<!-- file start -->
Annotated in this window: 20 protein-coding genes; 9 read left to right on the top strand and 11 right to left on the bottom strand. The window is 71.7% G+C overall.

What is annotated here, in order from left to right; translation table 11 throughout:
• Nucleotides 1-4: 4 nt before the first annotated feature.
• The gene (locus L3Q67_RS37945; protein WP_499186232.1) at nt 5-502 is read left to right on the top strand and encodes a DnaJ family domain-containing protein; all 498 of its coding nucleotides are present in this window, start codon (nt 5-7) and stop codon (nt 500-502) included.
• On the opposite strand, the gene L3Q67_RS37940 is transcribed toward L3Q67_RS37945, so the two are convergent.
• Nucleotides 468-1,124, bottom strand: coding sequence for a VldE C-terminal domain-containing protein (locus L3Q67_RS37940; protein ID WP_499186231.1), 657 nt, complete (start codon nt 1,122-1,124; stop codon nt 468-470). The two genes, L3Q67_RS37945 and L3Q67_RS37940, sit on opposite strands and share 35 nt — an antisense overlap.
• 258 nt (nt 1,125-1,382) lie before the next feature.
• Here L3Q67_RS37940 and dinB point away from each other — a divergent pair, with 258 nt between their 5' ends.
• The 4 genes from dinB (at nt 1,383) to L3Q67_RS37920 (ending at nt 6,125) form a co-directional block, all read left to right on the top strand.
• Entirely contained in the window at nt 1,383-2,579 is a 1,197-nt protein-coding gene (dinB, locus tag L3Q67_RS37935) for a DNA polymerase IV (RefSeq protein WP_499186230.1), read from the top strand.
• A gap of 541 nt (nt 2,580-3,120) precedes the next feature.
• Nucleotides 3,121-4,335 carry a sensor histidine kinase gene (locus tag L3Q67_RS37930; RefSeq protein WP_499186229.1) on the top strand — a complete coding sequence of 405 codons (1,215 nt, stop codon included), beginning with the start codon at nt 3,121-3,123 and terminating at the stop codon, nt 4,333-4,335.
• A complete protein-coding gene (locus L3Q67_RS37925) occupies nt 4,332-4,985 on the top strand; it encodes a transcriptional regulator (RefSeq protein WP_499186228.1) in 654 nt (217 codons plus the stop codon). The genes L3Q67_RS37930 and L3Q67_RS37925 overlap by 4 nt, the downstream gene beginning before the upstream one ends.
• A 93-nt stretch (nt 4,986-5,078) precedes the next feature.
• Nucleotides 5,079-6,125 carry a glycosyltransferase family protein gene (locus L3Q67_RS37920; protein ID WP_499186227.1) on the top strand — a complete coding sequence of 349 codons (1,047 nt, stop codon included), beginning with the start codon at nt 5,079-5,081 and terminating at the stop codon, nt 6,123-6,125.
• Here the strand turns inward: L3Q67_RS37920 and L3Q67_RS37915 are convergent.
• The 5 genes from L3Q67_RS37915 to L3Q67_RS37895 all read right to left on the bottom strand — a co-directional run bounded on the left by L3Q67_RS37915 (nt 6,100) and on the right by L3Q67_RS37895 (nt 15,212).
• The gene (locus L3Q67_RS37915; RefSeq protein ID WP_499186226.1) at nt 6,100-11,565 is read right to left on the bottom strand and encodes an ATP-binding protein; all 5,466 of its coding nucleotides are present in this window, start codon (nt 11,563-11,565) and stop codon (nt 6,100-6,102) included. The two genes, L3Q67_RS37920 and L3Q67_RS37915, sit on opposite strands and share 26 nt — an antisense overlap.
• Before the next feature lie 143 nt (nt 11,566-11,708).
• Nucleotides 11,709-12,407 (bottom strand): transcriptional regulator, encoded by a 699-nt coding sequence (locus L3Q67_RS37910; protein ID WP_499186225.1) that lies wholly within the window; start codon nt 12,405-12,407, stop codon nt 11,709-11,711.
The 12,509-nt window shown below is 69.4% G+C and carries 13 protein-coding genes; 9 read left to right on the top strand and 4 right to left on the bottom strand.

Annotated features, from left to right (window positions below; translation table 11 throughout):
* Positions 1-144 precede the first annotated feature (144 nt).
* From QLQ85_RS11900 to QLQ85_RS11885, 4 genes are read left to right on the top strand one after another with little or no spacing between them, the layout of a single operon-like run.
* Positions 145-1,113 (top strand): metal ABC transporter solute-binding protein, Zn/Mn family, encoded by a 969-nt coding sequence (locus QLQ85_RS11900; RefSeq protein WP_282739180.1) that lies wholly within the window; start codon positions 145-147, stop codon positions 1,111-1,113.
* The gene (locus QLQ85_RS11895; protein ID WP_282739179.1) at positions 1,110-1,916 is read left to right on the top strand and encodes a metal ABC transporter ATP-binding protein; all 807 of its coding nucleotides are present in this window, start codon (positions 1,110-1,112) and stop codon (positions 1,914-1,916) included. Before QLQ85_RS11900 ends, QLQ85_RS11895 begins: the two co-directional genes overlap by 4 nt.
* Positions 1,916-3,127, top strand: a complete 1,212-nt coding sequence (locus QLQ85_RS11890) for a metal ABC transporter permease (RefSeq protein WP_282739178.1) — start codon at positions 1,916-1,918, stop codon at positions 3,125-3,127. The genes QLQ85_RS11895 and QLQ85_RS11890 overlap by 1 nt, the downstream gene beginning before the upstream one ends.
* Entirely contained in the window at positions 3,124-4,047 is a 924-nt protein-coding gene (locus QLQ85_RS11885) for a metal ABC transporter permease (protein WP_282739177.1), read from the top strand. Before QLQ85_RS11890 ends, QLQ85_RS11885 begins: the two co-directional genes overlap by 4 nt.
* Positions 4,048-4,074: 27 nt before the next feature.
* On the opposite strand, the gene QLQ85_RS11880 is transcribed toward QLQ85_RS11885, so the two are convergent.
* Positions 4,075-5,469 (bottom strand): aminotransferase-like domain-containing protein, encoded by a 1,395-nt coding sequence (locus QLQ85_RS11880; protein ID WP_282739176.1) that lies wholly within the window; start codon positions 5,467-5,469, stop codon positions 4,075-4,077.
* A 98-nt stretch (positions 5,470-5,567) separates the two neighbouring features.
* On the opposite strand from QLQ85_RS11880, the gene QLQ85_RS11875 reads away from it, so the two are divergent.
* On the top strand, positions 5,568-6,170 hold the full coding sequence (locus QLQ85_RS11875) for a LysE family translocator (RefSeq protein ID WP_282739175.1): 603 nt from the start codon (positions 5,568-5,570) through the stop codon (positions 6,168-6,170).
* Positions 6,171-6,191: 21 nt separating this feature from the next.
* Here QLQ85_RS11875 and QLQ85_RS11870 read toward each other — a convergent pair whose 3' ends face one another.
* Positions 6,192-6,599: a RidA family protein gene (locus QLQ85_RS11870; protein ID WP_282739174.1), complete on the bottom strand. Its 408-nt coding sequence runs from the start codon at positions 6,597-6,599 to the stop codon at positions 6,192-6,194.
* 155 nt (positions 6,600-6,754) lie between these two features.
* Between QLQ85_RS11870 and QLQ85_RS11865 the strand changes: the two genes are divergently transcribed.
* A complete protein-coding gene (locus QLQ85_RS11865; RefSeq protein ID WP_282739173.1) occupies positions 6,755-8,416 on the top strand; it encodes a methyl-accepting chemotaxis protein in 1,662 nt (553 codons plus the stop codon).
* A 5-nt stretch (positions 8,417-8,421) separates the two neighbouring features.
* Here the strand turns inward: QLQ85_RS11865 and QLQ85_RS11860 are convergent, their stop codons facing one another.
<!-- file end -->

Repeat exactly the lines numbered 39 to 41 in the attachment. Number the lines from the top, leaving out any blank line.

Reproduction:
* Between QLQ85_RS11870 and QLQ85_RS11865 the strand changes: the two genes are divergently transcribed.
* A complete protein-coding gene (locus QLQ85_RS11865; RefSeq protein ID WP_282739173.1) occupies positions 6,755-8,416 on the top strand; it encodes a methyl-accepting chemotaxis protein in 1,662 nt (553 codons plus the stop codon).
* A 5-nt stretch (positions 8,417-8,421) separates the two neighbouring features.